John Kerry. (Photo: Diego M. Radzinschi/NLJ.)
Administration lawyers can’t turn to the federal courts to quash a highly unusual subpoena for Secretary of State John Kerry to testify about documents related to the Sept. 11, 2012, attack on a U.S. consular facility in Benghazi, Libya, legal experts on congressional investigations say.
Courts would be reluctant to step in the middle of a dispute between the State Department and Rep. Darrell Issa, R-Calif., the chairman of the House Committee on Oversight and Government Relations, said Stephen Ryan, head of the government strategies practice at McDermott Will & Emery.
Kerry will either have to testify, negotiate to have another State Department official testify in his place, or not comply—which risks the possibility of House Republicans pushing for a contempt of Congress charge, the lawyers say.
“There’s no way to quash a subpoena like that,” said Ryan, a former general counsel to the Senate Committee on Governmental Affairs. “This is a fight between two branches.”
Issa, who has held four public hearings on the Benghazi attack, announced the subpoena in a letter Friday. He wants to compel Kerry to testify during a public hearing on May 21 about documents the State Department has withheld, delayed or is otherwise not given to the committee related to the congressional investigation into the attack.
In the letter, Issa says that the department has withheld entirely some categories of documents without asserting a privilege for doing so. He also says new documents the State Department released to the committee—but only under a Freedom of Information lawsuit—appear “to offer conclusive evidence that your agency attempted to illegally withhold subpoenaed material.”
State Department spokeswoman Marie Harf said during a briefing Friday that Issa was “playing politics” and that the subpoena was issued before Kerry was even invited to testify. “We just received the request, we’re reviewing it,” Harf said. “We were surprised about this, given that we were cooperating.”
Ryan said that, normally, comity between the branches of government would preclude issuing a subpoena to a cabinet official unless that official had absolutely refused to testify. He called it “a very dramatic act” and “a significant escalation” in the relationship between Congress and the administration.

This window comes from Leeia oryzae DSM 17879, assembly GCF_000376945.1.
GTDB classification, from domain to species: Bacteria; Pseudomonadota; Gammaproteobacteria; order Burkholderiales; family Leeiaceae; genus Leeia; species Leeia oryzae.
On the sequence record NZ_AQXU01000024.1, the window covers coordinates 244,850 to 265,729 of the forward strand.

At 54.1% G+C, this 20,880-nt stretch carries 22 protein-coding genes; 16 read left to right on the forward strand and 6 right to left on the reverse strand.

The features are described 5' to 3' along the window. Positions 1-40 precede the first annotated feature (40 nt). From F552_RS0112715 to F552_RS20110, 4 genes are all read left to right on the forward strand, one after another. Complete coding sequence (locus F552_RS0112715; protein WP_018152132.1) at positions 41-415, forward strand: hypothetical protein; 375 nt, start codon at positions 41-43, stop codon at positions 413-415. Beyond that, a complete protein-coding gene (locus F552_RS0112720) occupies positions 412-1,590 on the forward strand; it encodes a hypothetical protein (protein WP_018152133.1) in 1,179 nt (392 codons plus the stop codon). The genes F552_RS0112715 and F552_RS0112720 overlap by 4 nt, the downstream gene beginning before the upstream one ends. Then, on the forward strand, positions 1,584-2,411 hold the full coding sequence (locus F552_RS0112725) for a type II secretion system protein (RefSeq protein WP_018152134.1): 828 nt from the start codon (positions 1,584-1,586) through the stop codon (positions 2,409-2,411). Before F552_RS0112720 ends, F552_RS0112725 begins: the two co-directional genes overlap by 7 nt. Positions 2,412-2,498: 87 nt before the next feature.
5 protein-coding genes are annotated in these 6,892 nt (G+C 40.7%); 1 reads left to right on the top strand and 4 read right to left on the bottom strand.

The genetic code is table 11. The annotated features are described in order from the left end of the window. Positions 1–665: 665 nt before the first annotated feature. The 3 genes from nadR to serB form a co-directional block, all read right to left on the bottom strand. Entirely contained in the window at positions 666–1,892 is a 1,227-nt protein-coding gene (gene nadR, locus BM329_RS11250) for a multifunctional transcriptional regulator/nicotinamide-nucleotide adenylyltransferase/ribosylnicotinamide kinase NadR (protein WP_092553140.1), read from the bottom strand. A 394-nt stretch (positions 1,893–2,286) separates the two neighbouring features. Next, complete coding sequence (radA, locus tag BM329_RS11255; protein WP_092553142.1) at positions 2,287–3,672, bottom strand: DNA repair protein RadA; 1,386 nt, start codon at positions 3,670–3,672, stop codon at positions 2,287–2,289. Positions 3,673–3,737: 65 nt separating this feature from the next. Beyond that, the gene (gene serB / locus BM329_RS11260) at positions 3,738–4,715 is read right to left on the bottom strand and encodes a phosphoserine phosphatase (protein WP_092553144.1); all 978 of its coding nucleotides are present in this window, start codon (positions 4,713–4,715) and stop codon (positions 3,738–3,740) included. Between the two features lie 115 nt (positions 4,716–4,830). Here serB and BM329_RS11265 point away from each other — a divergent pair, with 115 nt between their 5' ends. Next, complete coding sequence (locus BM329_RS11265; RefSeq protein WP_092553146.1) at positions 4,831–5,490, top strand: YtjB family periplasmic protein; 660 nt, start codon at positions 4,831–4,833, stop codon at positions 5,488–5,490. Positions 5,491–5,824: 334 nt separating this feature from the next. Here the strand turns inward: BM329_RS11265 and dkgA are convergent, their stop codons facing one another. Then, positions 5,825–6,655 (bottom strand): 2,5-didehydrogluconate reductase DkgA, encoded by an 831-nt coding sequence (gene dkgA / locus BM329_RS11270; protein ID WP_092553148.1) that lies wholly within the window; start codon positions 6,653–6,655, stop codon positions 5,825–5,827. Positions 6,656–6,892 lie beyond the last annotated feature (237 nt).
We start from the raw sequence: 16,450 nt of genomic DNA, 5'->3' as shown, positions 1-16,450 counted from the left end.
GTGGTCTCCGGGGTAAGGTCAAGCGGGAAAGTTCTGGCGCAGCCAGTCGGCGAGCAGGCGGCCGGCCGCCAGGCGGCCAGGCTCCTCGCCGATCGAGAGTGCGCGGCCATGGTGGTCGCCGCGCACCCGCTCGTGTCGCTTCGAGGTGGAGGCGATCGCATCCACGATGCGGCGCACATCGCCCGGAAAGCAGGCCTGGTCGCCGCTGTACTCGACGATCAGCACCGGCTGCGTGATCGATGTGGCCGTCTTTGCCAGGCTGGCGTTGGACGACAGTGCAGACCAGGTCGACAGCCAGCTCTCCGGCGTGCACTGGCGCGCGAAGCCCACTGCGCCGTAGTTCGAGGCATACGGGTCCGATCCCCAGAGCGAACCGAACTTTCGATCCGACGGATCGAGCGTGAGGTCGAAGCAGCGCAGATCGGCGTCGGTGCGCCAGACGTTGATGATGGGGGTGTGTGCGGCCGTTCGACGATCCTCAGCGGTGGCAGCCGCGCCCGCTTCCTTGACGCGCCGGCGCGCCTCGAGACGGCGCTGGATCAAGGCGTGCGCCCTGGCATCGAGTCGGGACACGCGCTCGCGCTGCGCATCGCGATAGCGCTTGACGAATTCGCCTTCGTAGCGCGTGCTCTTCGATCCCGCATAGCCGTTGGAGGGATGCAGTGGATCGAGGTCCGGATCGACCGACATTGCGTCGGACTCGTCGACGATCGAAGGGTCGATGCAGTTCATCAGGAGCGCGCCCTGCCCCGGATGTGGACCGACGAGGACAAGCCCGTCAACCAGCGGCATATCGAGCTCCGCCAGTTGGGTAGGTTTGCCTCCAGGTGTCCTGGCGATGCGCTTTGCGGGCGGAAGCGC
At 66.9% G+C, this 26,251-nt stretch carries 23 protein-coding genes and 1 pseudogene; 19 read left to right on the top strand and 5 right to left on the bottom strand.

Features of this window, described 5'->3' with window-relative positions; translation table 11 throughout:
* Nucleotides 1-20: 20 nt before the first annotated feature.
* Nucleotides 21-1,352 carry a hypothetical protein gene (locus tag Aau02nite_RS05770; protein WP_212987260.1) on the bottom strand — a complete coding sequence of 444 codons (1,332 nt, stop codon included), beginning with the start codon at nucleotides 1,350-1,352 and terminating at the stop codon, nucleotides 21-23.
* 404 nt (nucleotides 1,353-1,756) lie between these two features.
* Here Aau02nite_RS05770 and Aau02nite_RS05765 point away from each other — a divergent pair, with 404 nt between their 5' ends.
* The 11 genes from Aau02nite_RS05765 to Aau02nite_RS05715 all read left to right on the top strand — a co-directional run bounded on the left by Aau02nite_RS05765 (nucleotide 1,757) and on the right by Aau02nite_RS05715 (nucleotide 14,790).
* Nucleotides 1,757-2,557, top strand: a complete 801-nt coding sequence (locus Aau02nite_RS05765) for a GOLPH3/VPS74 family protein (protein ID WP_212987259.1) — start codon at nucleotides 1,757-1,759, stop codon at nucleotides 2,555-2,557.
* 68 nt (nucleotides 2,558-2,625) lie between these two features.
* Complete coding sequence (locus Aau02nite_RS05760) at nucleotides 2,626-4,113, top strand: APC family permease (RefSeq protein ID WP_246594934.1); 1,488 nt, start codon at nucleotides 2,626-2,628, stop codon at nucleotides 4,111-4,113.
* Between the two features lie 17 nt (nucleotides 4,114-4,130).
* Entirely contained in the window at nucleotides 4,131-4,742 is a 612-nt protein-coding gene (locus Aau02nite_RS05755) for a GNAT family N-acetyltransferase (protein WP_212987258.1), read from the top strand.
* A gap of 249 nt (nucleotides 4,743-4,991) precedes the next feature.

A demand for document production is “normally worked out through diplomacy,” Ryan said.
Robert Weiner, a partner at Arnold & Porter and a former White House senior counsel and associate deputy attorney general, said the Kerry subpoena is “probably not the most productive way to get at” the documents.
“What’s Kerry going to know about this?” Weiner said. “I think he probably doesn’t sit there and decide, ‘We’re going to produce this one and we’re not going to produce this one.’ “
Weiner said he suspects Issa is more interested in the fight than in the information, but that Kerry might appear if the committee insisted, even though the secretary of state is doing other things that are important.
Still, if Kerry says no, the House could push for contempt-of-Congress charges—as in 2012, when Republicans, on a push from Issa, voted for contempt charges against Attorney General Eric Holder Jr. in connection with documents related to the U.S. Department of Justice’s botched Fast and Furious gun-trafficking sting.
The oversight committee sued the attorney general over access to internal DOJ documents over which the White House has asserted executive privilege. A federal trial judge in Washington refused to throw out the lawsuit. A hearing in the case is set for May 15.